These are serious allegations.
The other shoe, as they say, has fallen. A class action lawsuit filed last week alleges that Yuga Labs — the company behind the hugely expensive, influential Bored Ape Yacht Club NFT collection — conspired to inflate the value of BAYC digital assets through a series of secret celebrity endorsements. a number of state and federal laws in the process.
The list of defendants in the Yuga Labs case, which totals a whopping 37, makes the class action case against defunct crypto exchange FTX and its famous underwriters look almost like little potatoes.
Among the many celebrity names are pop star Justin Bieber; rapper Calvin “Snoop Dogg” Broadus Jr.; candle maker Gwyneth Paltrow; hitmaker Khaled Mohammad “DJ Khaled” Khaled; Madonna; tennis star Serena Williams and her husband, Reddit founder Alexis Ohanian; socialite Paris Hilton; basketball player Wardell Stephen “Steph” Curry II (who was also named in the FTX case); comedian Kevin Hart; Alexander Pall and Andrew Taggart, the duo behind The Chainsmokers; night menace James “Jimmy” Fallon, and much more. Corporate entities including Universal Television and Adidas are also mentioned.
The allegations are serious. According to the lawsuit, the conspiracy was the brainchild of Yuga Labs and Guy Oseary, longtime manager of Madonna and an early investor in a crypto payment system called MoonPay. That payment system, prosecutors allege, was used to funnel secret payments to a very long list of A-list celebrities who, without disclosing their financial ties to Yuga Labs, promoted BAYC assets on television and social media as if they were just fans of the digital artwork – not paid promoters with a vested financial interest in the volatile asset.
“Yuga, a highly connected Hollywood talent agent (defendant Guy Oseary) and a front operation (MoonPay), who have all banded together to promote and sell a range of digital assets,” the indictment reads, further claiming that they “work together devised a plan to use their vast network of A-list musicians, athletes and celebrity clients and associates to deceptively promote and sell the Yuga Financial Products.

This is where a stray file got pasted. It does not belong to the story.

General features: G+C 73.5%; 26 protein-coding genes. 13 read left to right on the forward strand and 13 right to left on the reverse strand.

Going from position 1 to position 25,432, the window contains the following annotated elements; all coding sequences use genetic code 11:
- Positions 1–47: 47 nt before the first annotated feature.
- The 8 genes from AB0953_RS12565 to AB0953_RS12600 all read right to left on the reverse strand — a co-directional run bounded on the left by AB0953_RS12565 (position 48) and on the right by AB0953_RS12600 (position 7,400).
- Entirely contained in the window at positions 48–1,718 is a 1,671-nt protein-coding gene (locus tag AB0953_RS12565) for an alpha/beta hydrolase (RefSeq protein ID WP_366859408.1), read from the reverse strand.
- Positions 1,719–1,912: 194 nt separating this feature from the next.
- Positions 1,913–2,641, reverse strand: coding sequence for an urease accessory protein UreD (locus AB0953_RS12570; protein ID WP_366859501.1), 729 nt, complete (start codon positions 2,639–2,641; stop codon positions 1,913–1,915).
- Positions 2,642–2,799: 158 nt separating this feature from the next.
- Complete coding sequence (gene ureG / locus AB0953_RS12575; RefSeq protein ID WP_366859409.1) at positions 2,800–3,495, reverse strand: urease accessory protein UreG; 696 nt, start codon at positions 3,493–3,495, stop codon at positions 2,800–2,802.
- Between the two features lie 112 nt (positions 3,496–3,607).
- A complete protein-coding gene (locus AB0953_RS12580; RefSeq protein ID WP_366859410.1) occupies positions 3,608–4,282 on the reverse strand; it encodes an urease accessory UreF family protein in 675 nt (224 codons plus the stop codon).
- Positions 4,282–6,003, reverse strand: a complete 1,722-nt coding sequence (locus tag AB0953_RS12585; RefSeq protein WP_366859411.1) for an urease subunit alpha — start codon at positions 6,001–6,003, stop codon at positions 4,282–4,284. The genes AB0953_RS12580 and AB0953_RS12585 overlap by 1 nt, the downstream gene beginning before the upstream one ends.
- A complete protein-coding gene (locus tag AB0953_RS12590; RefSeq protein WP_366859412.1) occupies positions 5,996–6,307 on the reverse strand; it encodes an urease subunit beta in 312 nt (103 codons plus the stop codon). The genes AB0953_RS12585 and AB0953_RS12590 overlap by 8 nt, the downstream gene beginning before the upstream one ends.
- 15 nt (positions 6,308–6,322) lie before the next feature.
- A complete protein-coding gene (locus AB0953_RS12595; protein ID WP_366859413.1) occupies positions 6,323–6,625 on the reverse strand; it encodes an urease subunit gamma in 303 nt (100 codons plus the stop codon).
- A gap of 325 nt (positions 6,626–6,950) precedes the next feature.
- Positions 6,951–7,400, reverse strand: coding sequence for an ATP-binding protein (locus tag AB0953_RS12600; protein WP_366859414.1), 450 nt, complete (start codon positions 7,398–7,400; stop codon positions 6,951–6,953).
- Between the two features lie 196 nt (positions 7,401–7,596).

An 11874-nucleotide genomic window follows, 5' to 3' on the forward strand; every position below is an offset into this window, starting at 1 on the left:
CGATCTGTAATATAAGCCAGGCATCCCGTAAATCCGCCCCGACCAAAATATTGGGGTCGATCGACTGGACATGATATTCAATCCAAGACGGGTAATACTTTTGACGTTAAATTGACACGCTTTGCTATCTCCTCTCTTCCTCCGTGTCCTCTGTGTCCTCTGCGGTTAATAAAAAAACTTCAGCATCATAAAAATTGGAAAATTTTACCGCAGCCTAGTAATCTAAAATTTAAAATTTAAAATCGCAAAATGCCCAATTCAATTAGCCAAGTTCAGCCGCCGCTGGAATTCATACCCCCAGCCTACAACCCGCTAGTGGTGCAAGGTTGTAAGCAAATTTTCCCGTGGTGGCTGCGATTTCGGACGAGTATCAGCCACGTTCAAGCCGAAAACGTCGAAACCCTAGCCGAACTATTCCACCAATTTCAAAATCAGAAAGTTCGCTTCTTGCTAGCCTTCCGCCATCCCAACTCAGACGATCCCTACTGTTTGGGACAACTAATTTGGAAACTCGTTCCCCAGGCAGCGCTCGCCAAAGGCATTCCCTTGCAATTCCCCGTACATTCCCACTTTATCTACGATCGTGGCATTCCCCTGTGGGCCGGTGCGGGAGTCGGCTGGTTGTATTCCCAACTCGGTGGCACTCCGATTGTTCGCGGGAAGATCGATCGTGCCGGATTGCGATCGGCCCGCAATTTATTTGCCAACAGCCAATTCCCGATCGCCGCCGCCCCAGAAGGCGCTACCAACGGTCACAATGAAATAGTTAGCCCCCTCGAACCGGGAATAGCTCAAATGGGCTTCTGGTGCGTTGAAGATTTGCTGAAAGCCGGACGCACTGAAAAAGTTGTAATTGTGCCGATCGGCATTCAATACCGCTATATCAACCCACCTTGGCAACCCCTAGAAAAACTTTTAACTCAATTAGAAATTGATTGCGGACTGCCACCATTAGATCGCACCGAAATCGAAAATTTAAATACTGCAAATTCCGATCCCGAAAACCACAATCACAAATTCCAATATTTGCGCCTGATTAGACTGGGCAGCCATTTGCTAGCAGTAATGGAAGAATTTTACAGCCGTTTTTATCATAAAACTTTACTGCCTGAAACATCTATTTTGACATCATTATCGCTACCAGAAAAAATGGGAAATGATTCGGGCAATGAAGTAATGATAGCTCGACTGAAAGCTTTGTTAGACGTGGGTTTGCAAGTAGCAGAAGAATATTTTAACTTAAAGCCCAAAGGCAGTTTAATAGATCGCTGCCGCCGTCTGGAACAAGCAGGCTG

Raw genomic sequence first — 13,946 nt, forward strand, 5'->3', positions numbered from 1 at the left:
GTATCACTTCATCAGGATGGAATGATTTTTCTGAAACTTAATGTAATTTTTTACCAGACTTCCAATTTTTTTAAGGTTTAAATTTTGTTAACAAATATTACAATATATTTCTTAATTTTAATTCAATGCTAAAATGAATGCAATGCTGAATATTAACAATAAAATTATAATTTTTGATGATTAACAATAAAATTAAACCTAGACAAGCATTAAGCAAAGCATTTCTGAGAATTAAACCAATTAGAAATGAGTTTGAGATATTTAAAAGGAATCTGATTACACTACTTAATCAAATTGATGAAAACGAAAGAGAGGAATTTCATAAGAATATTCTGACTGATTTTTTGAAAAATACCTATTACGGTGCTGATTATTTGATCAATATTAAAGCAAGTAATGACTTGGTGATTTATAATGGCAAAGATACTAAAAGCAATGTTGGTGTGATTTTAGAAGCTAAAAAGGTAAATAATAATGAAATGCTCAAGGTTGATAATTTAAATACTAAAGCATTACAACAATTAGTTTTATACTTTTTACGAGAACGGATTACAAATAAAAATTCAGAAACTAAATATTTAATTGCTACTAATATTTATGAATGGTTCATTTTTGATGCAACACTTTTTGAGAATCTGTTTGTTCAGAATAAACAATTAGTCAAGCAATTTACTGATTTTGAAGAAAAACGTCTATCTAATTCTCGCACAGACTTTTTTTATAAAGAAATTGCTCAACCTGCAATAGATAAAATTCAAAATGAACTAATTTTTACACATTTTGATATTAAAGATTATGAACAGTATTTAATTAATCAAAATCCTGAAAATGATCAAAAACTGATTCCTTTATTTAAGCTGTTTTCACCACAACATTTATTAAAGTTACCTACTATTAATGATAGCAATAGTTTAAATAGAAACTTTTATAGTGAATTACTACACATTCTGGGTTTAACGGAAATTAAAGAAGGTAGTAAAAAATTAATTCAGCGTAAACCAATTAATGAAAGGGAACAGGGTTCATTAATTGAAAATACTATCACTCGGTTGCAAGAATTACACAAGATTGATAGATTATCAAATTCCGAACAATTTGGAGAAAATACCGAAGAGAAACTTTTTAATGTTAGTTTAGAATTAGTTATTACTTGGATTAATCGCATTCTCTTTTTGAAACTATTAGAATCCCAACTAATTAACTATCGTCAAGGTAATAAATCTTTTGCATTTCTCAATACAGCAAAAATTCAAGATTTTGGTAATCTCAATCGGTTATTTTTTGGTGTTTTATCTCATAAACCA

This conspiracy between the executing defendants and Oseary was then carried out with the assistance of the [celebrity promoters] and the MoonPay defendants, raking in millions for all of them,” it continues. “Meanwhile, investors were left with staggering losses.”
This lawsuit follows another filed against Yuga in August by the same firm, Scott + Scott. In that filing, the company accused Yuga of artificially inflating the value of their NFTs in addition to the price of ApeCoin, the outfit’s proprietary crypto token, both of which, according to the plaintiffs, are in reality unregistered securities.
The new lawsuit reiterates these previous allegations and additionally argues that with the arrival and promotion of ApeCoin, Yuga “has completely dropped the artifice of the NFT and taken a more direct path to making money: they created their own out of nothing.”
Yuga, for his part, has vehemently denied the allegations, really only claiming they were fabricated.
“In our opinion, these claims are opportunistic and parasitic,” said a company spokesperson Decrypt. “We are convinced they are unfounded and look forward to proving it.”
Things like this will likely take a long time to unfold, and whether the plaintiffs can prove the scope of the conspiracy remains to be seen. Either way, the allegations are striking.
Sure, FTX commercials from crypto days are absolutely hair-raising, but at least they were clearly paid promotions. Paris Hilton and Jimmy Fallon soullessly discuss their alleged passion for NFTs on-air, with no mention of financial ties to Yuga, or some of the celebs mentioned happily sporting their BAYCs on their posts Twitter feeds without explicit warning that they were paid for it, is — if true — treacherous. There’s a reason celebrities and influencers are forced to put “#ad” on their posts. And while they may not lose too much from their own BAYC investments, real people have and will.
At best, it’s careless. But at worst, it’s downright heartless.
READ MORE: Lawsuit Alleges Yuga Labs Conspired With Celebrities Like Justin Bieber To Push Bored Ape NFTs [Decrypt]
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